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I want to create backgrounds for my Android game. And while reading here I get how it works, what I don't get is how to set the correct size in Photoshop for the different folders.

Here is the list from Android Developers:

xlarge screens are at least 960dp x 720dp
large screens are at least 640dp x 480dp
normal screens are at least 470dp x 320dp
small screens are at least 426dp x 320dp

But what would this be in pixels? Since Photoshop doesn't have dp. How can I make a list like the following?

  • Small screens are at least <Insert pixel size here>
  • Normal screens are at least <Insert pixel size here> (...)

I don't want my background to stretch and shrink to much, so I would like at least four different sizes.

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dp is not a constant; you can't convert 1dp to pixel units. Screen resolution is indeed related to it, but physical screen size also matters. Best approach would be having different images with different aspect ratios, choosing one that fits screen's aspect ratio and then scaling to screen resolution. – mehmetminanc Sep 8 '12 at 23:35
Going that route, I'd do at least a 4:3, 16:9, 16:10, and maybe 3:2 for the oddballs. – Bigtoes Sep 9 '12 at 5:04
up vote 1 down vote accepted

I am not sure what you are looking for exactly, but here are some sizes in pixels:

    320dp: a typical phone screen (240x320 ldpi, 320x480 mdpi, 480x800 hdpi, etc).  
    480dp: a tweener tablet like the Streak (480x800 mdpi).  
    600dp: a 7” tablet (600x1024 mdpi).  
    720dp: a 10” tablet (720x1280 mdpi, 800x1280 mdpi, etc.).

It is taken straight from Stack Overflow question Android screen size HDPI, LDPI, MDPI.

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One of the key things on the Supporting Multiple Screens page you linked is this:

To create alternative bitmap drawables for different densities, you should follow the 3:4:6:8 scaling ratio between the four generalized densities. For example, if you have a bitmap drawable that's 48x48 pixels for medium-density screen (the size for a launcher icon), all the different sizes should be:

36x36 for low-density 48x48 for medium-density 72x72 for high-density 96x96 for extra high-density

That being said, since we know most of the screen sizes and densities available (here's a neat reference page I just found: http://blog.blundell-apps.com/list-of-android-devices-with-pixel-density-buckets/), you can use that as a guide, too. So, to create a background which fills screen, I would focus on width resolution. Most popular phones are either 320, 480, 540 or 720 pixels in width. So I would create my backgrounds as such (phones only... you can do the math for tablets)
mdpi: 320 wide
hdpi: 540 wide
hxdpi: 720 wide

Height is a bit more complicated because not all phones are the same aspect ratio. Depending on your app you have the option of scaling height or clipping height.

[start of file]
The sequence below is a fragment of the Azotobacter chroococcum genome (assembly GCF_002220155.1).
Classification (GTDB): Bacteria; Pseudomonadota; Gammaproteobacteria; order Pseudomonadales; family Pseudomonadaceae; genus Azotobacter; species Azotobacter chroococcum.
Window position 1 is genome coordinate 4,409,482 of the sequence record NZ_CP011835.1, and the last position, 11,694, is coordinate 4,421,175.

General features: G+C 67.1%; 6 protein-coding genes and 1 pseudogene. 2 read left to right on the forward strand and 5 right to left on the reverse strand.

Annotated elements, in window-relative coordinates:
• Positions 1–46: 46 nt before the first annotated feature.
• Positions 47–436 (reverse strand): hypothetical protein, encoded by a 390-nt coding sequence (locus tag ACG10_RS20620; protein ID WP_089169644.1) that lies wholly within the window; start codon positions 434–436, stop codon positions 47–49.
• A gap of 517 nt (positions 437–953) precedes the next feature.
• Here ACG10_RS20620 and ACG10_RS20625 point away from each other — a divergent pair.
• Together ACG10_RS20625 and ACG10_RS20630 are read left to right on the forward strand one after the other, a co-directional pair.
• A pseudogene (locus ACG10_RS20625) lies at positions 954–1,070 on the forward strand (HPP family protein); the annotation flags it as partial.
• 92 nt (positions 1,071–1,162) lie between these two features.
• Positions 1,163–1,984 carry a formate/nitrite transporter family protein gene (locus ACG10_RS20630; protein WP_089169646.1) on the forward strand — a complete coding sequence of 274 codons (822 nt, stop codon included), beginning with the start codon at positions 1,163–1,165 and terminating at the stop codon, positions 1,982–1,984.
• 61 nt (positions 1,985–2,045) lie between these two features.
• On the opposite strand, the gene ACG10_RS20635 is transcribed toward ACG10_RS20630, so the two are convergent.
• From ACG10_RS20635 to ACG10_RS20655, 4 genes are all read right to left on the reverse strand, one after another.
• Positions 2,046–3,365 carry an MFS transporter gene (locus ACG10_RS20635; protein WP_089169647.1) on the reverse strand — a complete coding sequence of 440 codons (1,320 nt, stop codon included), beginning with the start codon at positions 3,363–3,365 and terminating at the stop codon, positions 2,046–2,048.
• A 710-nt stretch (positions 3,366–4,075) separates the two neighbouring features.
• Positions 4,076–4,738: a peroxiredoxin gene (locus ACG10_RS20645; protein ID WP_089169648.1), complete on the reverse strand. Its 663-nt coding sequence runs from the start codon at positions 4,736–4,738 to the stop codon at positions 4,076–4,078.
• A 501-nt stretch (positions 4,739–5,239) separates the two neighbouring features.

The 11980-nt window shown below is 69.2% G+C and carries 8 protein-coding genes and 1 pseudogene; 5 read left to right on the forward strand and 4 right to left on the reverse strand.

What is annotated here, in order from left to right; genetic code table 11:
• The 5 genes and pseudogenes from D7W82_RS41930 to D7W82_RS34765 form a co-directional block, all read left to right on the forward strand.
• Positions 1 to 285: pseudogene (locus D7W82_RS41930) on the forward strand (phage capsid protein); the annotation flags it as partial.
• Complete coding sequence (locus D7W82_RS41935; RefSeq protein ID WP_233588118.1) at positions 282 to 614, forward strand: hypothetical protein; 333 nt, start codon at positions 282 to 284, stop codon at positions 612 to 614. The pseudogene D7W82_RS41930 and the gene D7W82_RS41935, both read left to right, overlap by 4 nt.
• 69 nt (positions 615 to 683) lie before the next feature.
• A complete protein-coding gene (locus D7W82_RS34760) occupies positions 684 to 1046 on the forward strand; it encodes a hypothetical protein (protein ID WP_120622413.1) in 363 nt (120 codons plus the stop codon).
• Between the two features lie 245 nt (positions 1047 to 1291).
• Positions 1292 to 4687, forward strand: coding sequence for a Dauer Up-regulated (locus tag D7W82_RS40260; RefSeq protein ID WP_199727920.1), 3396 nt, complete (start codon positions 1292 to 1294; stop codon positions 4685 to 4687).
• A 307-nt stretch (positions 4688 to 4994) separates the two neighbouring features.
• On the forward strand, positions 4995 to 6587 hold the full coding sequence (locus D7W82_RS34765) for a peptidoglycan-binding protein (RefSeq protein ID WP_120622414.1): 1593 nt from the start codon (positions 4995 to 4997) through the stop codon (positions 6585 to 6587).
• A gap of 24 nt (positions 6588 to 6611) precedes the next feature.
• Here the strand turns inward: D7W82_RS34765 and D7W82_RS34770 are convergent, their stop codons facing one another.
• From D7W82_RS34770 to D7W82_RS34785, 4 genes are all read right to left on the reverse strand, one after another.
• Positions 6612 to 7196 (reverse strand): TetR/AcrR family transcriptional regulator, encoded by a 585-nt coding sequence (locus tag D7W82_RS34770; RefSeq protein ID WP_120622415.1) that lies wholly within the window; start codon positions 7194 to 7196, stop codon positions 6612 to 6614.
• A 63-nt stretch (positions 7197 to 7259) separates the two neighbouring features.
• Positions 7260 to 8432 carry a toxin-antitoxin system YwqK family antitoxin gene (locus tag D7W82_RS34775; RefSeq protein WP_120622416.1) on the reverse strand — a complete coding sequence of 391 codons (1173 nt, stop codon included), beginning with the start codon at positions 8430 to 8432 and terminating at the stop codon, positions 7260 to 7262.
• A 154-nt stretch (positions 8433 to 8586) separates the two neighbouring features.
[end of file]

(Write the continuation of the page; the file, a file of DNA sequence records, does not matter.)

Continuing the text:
I'd also take a look at the Screen Sizes and Densities chart on this page: http://developer.android.com/about/dashboards/index.html. As you can see ldpi is a tiny percentage, so you might prefer to just let android do the scaling. On the other hand, ldpi images are likely small in file size, so if you want to make sure it looks great, you can provide the assets. For xlarge tablets you probably only care about mdpi right now.

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so Lets say im testing my game on a device that is xhdpi (I am using nexus that is xhdpi), then if a pic is 960x640 (a background), that pic should be 960x640*0.75 for hdpi, and 960x640*0.5for mdpi? – MrCharli3 Sep 13 '12 at 15:56
For any image the answer would be yes... unless you your background actually fills the screen, in which case you probably want it to match the phone resolution. Since the Galaxy Nexus resolution is 720x1280, you probably want to use that as your baseline, instead of using the iphone's 960x640, which will cause scaling. (The tricky part is once again height, since it's not the same on all phones. The Galaxy Nexus, for example uses the bottom 96 pixels for the navigation bar, while the HTC One X and Galaxy S3 don't). – anakin78z Sep 17 '12 at 23:38
im scaling bitmaps to fit so they will always fit, and 960x640 look good so Im sticking with that, dont want my animator to re-do ecerything. but good to know for future projects :) – MrCharli3 Sep 18 '12 at 14:06
actually tried 1280x720 and it looks so much better :P thanks for the tip – MrCharli3 Sep 18 '12 at 16:13

On average, pixels per __, in Imperial, and Metric, most commonly used units only. (Sorry, I don`t know what it is in dpi.)

300 pixels per inch
118.1102362204724 pixels per centimeter
11.81102362204724 pixels per millimeter


Google Length Unit Converter
Google Online Calculator
Some other guys yahoo answers post

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